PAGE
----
I Spent an Afternoon With Samsung’s Ridiculous New 57-Inch Odyssey Neo G95NC Curved Monitor

I Spent an Afternoon With Samsung’s Ridiculous New 57-Inch Odyssey Neo G95NC Curved Monitor

I spent a little time with the new Samsung Odyssey Neo G95NC 57-inch QLED DUHD curved ultrawide gaming monitor last week.

You may have guessed, from the number of words required to write its name down, the Odyssey Neo G95NC is a bit of a monster. It is. Reading over the spec sheet Samsung handed me on my way in the door, I murmured, “Bit on here.”

In case you’ve not encountered the DUHD acronym before, it is not onomatopoeia for “dud”. Rather, it stands for “Dual Ultra High Definition”. That’s a fancy way of saying it can display up to 8K resolution, and that’s what it was running when I sat down in front of it, hidden in a converted restaurant space near Sydney’s Darling Harbour. I don’t think I’ve ever played anything in 8K before, let alone anything in 8K on an ultrawide. It’s the kind of experience that, despite its wild impracticality for all but the most dedicated curved ultrawide enthusiast, triggers that little voice in your head that says, “I could get used to this.”

On the screen was Far Cry 6, a game that admittedly serves as an uneven showcase for a curved monitor. Though Far Cry 6 CAN run in an ultrawide format, and in 8K resolution, it does not natively support ultrawide. This means it subtly distorts the edges of the screen so they look a bit like a fish eye lens at the extremities. It’s also a first-person shooter, which is a bit of a wild ride on an ultrawide (or at least they are for me). Many will not notice the stretching, but the obsessives who covet curved screens and ultrawides will spot it right away.

Stretching aside, which was the fault of the game and not the monitor, it looked great! Doubly impressive considering the game was running on a high-end PC at the highest settings one can ask for when you need 60 frames in 8K ultrawide resolution.

Just running around in Far Cry 6 on the Odyssey Neo G95NC was intense. My own personal feeling was one of momentary sensory overload as I jogged around the game’s muddy, early opening zone. At a certain point, though, the Odyssey Neo G95NC started working its magic. Pretty quickly, the 57″ curved ultrawide screen started fooling that part of my brain that relies on peripheral vision to retain some level of grip on reality. Its size let it feel as though it encompassed my entire field of vision. Further, it felt (in certain moments when the light hit just right) as though I’d tumbled through the screen and into a sunny little creek town.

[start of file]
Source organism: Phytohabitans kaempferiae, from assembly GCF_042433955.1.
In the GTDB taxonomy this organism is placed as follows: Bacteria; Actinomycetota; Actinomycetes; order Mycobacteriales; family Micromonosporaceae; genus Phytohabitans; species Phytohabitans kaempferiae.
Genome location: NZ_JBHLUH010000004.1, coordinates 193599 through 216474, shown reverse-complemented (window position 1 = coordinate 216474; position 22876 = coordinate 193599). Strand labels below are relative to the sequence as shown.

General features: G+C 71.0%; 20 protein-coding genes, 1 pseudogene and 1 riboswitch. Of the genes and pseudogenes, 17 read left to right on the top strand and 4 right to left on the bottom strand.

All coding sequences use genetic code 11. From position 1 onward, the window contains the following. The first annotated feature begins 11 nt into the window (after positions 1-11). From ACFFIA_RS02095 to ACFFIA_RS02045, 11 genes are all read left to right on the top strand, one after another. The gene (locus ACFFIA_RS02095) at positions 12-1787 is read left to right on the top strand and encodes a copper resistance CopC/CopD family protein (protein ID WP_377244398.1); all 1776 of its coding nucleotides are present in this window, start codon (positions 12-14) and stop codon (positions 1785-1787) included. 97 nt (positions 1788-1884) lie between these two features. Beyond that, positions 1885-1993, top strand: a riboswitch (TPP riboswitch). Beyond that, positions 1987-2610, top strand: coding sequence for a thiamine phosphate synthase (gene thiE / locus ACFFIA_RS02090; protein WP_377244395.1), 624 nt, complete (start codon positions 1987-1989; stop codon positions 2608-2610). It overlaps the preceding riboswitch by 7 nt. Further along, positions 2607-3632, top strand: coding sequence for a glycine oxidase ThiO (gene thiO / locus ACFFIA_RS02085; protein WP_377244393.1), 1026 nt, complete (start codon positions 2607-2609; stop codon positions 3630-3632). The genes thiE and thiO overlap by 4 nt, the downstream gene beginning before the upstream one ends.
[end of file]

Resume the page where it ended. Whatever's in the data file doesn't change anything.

So it’s got that going for it. At around $3,500, you’d certainly hope for an out-of-body experience, and under the right circumstances, it does seem capable of providing one.

What curved monitors are great for, of course, are racing games, and though Samsung had F1 2022 set up on a separate racing sim seat, it wasn’t on this monitor. Hopefully, I’ll get to use it for racing at some stage, as I think it would be a tremendous experience.

In terms of setup, it’s a match for most of Samsung’s existing Odyssey range. The unit snaps together with a very strong single rear pillar and base. It is a heavy monitor though, weighing in at almost 19kg. Were you interested in a purchase, I would of course first recommend ensuring you have the kind of desk real estate that can contain the Odyssey Neo G95NC. Then I’d recommend making sure your desk can support that kind of weight.

Thank you for letting me editorialise for a bit. Let’s rattle off some tech specs for those who crave them:

  • Dual UHD Monitor
  • 1000R curved screen
  • Quantum Matrix Tech
  • VESA Display HDR1000
  • 240Hz refresh rate, 1ms response
  • AMD FreeSync Premium Pro compat
  • DisplayPort 2.1, HDMI 2.1 and USB hub
  • Picture-by-Picture and Picture-in-Picture
  • Auto Source Switch+
  • CoreSync and CoreLighting+ (you can change the lights on the back for wall lighting)
  • Ergonomic stand

Samsung doesn’t have the Odyssey G95NC on sale yet but is taking expressions of interest. You can register here if you’re keen to know when preorders go live.

David Smith was flown to Sydney as a guest of Samsung.

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